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Last minute changes: How to avoid being a mood hoover

by Blaise Palmer

Vaccum cleaner
We’ve all been there, it’s the final week of the project, the finish line is in sight, you’re about to go meet your mates in the pub when *ping* – an email comes through that changes everything…

Here is when you choose your own adventure. What do you do next?

Do you:

A: Go full Dr. Zoidberg about it: running around with your claws flailing in the air, spraying your poisonous ink everywhere and ranting incoherently. 


B: Be the Obama in the room that sees opportunity in the change. That understands we’re all in it together (and other inspirational words).

If you chose B you can skip this next bit. I’m talking to all you As out there...

I’m not blaming you for that reaction. To a certain extent it’s evolution’s fault for conditioning us to be afraid of change. Our internal predispositions teach us to resist change and to try to feel like we’re always in control. 

This is something that people much smarter than me have been teaching us for thousands of years. From Buddha and his teachings of impermanence, to the pontifications of Socrates or today’s ‘inspirational’ Facebook quotes. Change is a fact of life, but it could be you that’s turning it from a mild inconvenience into a nightmare with your doomsday attitude.

Okay, maybe I'm being a bit dramatic, but in my years working in agency environments, it’s something that I've seen a lot of and I'm convinced people don’t realise the impact their stress levels can have on others. But for my own sanity I’ve learned to manage it, write that change request and try to avoid eye rolling as much as possible. Sure, it can be annoying, but people who are rigid, inflexible and incapable of just rolling with it are more disruptive to the team. You’ll notice that the sooner you become okay with change, the less stressful work becomes, and the more enjoyable you’ll be to work with.

So your project has had a hiccup. Instead of getting yourself in a flap, what should you do?

  1. Keep those negative thoughts to yourself. What you say next can suck up the energy in the room faster than Nickelback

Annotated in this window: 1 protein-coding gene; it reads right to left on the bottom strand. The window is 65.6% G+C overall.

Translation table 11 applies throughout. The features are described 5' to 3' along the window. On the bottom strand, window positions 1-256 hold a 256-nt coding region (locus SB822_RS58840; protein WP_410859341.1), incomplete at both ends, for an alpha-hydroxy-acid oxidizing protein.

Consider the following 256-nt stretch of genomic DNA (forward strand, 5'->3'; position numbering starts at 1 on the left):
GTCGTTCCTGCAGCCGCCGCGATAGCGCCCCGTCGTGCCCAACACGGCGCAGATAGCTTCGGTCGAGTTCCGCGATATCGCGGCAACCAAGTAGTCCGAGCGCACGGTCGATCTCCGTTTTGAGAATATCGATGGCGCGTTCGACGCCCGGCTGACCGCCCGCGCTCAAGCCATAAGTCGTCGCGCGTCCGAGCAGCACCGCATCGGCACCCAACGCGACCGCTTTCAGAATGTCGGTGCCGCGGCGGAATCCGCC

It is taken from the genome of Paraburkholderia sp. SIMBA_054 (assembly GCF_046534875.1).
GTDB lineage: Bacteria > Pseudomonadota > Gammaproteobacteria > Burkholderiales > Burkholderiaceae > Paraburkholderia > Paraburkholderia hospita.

2. Take a deep breath and read that email again… does it really change everything? Is it really that bad? I’m guessing no
  3. Check what the wider reasoning behind the change might be. Don’t just focus on what it means for you
  4. Work with your teammates and focus on the solution. I’m going deep here, but Socrates said “The secret of change is to focus all your energy, not on fighting the old, but on building the new."
  5. Be systematic and pragmatic in understanding what the impact of the change is for you. What do you need to do to get the project back on track? List those things and do them. It is never as bad or hard as it initially seems
  6. Put it in perspective. There are much worse things happening in the world. Climate change is accelerating, there is a Cheezel leading the ‘free world’ and people can’t buy houses because of avocados

Coping with change isn't that hard. You can't change how your brain works but you can retrain it. Your brain likes information it knows and understands, and doesn't like surprises. If your brain experiences enough change it'll allow you to operate with the understanding that change is something you can survive and thrive on. You won't fear it so much because the information stored in your head provides evidence that fear is unnecessary. Of course, getting to this point is easier said than done.

To all you Bs out there. Don’t just get frustrated with your Dr. Zoidberg-esk colleagues ­– there might be something that they know that you don’t. Take time to understand where they're coming from, be positive and help bring them round.

So remember don’t be a mood hoover on your next project. Change is often inevitable but how you handle it is a personal choice.

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